Congratulations you’re sick…

I saw a news story that Ted Cruz (Senator from Texas) met a woman living with Multiple Sclerosis.  In his attempt relate to her, he congratulated her on her struggle living with MS.  Congratulated. Her. For. Living. With. MS.  Now don’t get me wrong, I am pretty sure he meant he admired her strength for dealing with the disease.  At least, I hope that is what he meant.  Could you imagine someone congratulating you on living with a chronic disease?  I could see it now….getting those Congratulations banners and balloons from a party store to hang in the living room of a person diagnosed with MS, RA, Lupus, Diabetes, etc.  After 25 years you’d get a gold watch or gold cane! Could you imagine?

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on your chronic illness!!!

 

I’m not slamming Senator Cruz, but I think he is the perfect example of the fact that people don’t know how to speak to someone living with chronic illness.  I mean, I’ve had people tell me they admire me, pity me, don’t believe me (because I don’t look sick), and my favorite, “I think I have that, too.”  Honestly, I the thing most people living with chronic illness want to hear is “How are you?” and then the person asking actually listens to our answer (without judgment).

Today my hand decided to try to make life difficult with serious pain and swelling.  By the end of the work day, I couldn’t close my hand around a pen to sign my name.  I literally could not do it.  It was locked and not moving.  I panicked and asked the guy next to me to sign my name. I was morti I then sat through a meeting with ice on my hand to try to get the swelling down before driving home.  It’s a struggle that I really don’t want to be admired for or God forbid pitied for.  I don’t ask for help for so people can feel sorry for me.  I ask so I can get things done quickly and move on.  It’s a struggle that I just want people to accept as being a part of who I am.  It doesn’t define me, but it is something I can’t ignore. I can’t make it go away, no matter how much I hate it.  I can only accept  it as one part of me and keep trying to move forward.  No congratulations needed.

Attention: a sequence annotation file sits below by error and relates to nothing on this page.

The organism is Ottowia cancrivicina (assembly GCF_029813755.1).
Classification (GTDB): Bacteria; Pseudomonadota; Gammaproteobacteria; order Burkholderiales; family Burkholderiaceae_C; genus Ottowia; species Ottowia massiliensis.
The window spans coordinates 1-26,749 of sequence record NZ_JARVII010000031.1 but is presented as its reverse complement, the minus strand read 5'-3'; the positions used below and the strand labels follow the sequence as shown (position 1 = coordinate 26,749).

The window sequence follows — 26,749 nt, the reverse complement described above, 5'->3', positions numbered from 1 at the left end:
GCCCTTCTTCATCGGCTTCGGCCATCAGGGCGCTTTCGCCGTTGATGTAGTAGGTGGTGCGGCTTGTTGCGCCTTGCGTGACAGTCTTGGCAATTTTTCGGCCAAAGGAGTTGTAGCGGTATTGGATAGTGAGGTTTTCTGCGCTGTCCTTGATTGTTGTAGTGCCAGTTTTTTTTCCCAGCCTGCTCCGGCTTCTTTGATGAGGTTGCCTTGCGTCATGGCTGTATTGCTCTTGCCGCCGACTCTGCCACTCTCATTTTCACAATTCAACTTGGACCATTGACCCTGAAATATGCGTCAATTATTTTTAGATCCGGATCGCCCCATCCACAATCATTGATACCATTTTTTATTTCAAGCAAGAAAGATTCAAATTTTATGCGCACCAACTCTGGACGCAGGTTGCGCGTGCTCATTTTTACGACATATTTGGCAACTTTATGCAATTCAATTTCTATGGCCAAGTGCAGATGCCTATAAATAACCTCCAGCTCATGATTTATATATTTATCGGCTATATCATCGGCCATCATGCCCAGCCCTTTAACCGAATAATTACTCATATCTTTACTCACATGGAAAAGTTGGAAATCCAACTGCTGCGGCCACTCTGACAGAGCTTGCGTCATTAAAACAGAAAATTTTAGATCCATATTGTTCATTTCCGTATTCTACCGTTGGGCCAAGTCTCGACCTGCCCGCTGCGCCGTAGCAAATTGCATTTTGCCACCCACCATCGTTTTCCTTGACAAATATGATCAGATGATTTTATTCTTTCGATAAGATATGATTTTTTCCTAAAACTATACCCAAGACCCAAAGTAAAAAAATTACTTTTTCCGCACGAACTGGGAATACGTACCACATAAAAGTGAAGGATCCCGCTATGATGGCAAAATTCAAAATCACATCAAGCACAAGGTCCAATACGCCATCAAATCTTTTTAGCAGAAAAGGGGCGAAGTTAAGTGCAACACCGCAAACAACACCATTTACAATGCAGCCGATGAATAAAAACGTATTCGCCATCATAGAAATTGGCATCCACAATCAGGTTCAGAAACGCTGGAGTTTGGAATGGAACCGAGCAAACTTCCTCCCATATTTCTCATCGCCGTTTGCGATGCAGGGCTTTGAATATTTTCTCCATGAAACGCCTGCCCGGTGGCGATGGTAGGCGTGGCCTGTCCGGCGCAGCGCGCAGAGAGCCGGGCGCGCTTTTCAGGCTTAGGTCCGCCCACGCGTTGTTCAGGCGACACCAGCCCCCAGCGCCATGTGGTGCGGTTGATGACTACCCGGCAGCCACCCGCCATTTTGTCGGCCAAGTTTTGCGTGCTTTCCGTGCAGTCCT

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Kelly holds masters degrees in both Special Education and Speech-Language Pathology. She works full-time as a speech-language pathologist in both a public school setting and as an adjunct faculty member at a university, in Philadelphia, PA. She specializes in both autism and augmentative/alternative communication and took her skills to Uganda, Africa to start a special needs program for disabled children living in an orphanage in 2011. Kelly began experiencing symptoms of autoimmune arthritis in 1984 (while in her teens) but wasn’t officially diagnosed with autoimmune arthritis until 2001. Her first diagnosis was Sjogren’s syndrome. Eventually her diagnosis was changed to sero-negative RA and now Polyarticular Spondlyoarthropathy. She also manages thyroid disease (resulting from Graves Disease), fibromyalgia, renin-deficient hypertension, and disseminated superficial actinic porokeratosis (DSAP) on a daily basis. Kelly connected with other autoimmune arthritis patients via social media in 2008. She began volunteering with the “Buckle Me UP! Movement”, which evolved into the International Autoimmune Arthritis Movement (IAAM) beginning in 2009. Then became a cofounder of IFAA in 2013. She has represented the ACR on Capitol Hill as an Advocate for Arthritis, was a finalist in Wego Health’s Health Activist Hero awards in 2014, and speaks at various healthcare conferences as a patient advocate in the Philadelphia area.

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